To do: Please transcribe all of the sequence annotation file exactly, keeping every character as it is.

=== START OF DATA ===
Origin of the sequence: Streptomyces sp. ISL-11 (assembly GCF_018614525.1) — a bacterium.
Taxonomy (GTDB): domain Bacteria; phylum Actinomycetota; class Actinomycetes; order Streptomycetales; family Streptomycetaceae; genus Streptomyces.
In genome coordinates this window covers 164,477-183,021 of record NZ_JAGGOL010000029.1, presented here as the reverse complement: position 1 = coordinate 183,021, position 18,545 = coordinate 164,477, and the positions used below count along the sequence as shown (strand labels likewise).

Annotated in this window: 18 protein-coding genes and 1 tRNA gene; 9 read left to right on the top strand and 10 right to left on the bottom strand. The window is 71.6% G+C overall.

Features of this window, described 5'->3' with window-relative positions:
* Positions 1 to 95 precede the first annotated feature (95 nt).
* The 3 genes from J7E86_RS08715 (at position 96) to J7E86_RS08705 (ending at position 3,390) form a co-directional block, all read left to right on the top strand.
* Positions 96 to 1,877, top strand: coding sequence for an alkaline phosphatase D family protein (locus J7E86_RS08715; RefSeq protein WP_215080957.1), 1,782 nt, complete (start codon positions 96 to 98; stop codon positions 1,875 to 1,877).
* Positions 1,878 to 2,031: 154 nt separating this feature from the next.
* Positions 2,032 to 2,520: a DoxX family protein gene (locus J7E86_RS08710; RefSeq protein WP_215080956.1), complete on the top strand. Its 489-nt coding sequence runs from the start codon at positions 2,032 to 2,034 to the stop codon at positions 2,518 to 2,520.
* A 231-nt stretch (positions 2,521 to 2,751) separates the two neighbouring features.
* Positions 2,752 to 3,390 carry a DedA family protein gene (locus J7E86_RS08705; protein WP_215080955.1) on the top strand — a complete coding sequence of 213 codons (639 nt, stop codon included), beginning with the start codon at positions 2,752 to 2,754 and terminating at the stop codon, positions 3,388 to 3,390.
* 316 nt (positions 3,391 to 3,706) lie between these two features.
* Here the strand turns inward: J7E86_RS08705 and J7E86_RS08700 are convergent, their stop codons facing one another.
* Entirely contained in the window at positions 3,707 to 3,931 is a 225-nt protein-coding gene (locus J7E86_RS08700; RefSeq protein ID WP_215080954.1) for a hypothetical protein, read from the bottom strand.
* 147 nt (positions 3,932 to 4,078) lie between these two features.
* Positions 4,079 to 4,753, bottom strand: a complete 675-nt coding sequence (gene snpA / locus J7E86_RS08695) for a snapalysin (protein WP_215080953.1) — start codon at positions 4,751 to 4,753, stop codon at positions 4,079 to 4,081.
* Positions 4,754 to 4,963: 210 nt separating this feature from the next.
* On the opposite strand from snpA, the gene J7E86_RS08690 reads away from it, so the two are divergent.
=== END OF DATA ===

Origin of the sequence: Streptomyces sp. ISL-11 (assembly GCF_018614525.1) — a bacterium.
Taxonomy (GTDB): domain Bacteria; phylum Actinomycetota; class Actinomycetes; order Streptomycetales; family Streptomycetaceae; genus Streptomyces.
In genome coordinates this window covers 164,477-183,021 of record NZ_JAGGOL010000029.1, presented here as the reverse complement: position 1 = coordinate 183,021, position 18,545 = coordinate 164,477, and the positions used below count along the sequence as shown (strand labels likewise).

Annotated in this window: 18 protein-coding genes and 1 tRNA gene; 9 read left to right on the top strand and 10 right to left on the bottom strand. The window is 71.6% G+C overall.

Features of this window, described 5'->3' with window-relative positions:
* Positions 1 to 95 precede the first annotated feature (95 nt).
* The 3 genes from J7E86_RS08715 (at position 96) to J7E86_RS08705 (ending at position 3,390) form a co-directional block, all read left to right on the top strand.
* Positions 96 to 1,877, top strand: coding sequence for an alkaline phosphatase D family protein (locus J7E86_RS08715; RefSeq protein WP_215080957.1), 1,782 nt, complete (start codon positions 96 to 98; stop codon positions 1,875 to 1,877).
* Positions 1,878 to 2,031: 154 nt separating this feature from the next.
* Positions 2,032 to 2,520: a DoxX family protein gene (locus J7E86_RS08710; RefSeq protein WP_215080956.1), complete on the top strand. Its 489-nt coding sequence runs from the start codon at positions 2,032 to 2,034 to the stop codon at positions 2,518 to 2,520.
* A 231-nt stretch (positions 2,521 to 2,751) separates the two neighbouring features.
* Positions 2,752 to 3,390 carry a DedA family protein gene (locus J7E86_RS08705; protein WP_215080955.1) on the top strand — a complete coding sequence of 213 codons (639 nt, stop codon included), beginning with the start codon at positions 2,752 to 2,754 and terminating at the stop codon, positions 3,388 to 3,390.
* 316 nt (positions 3,391 to 3,706) lie between these two features.
* Here the strand turns inward: J7E86_RS08705 and J7E86_RS08700 are convergent, their stop codons facing one another.
* Entirely contained in the window at positions 3,707 to 3,931 is a 225-nt protein-coding gene (locus J7E86_RS08700; RefSeq protein ID WP_215080954.1) for a hypothetical protein, read from the bottom strand.
* 147 nt (positions 3,932 to 4,078) lie between these two features.
* Positions 4,079 to 4,753, bottom strand: a complete 675-nt coding sequence (gene snpA / locus J7E86_RS08695) for a snapalysin (protein WP_215080953.1) — start codon at positions 4,751 to 4,753, stop codon at positions 4,079 to 4,081.
* Positions 4,754 to 4,963: 210 nt separating this feature from the next.
* On the opposite strand from snpA, the gene J7E86_RS08690 reads away from it, so the two are divergent.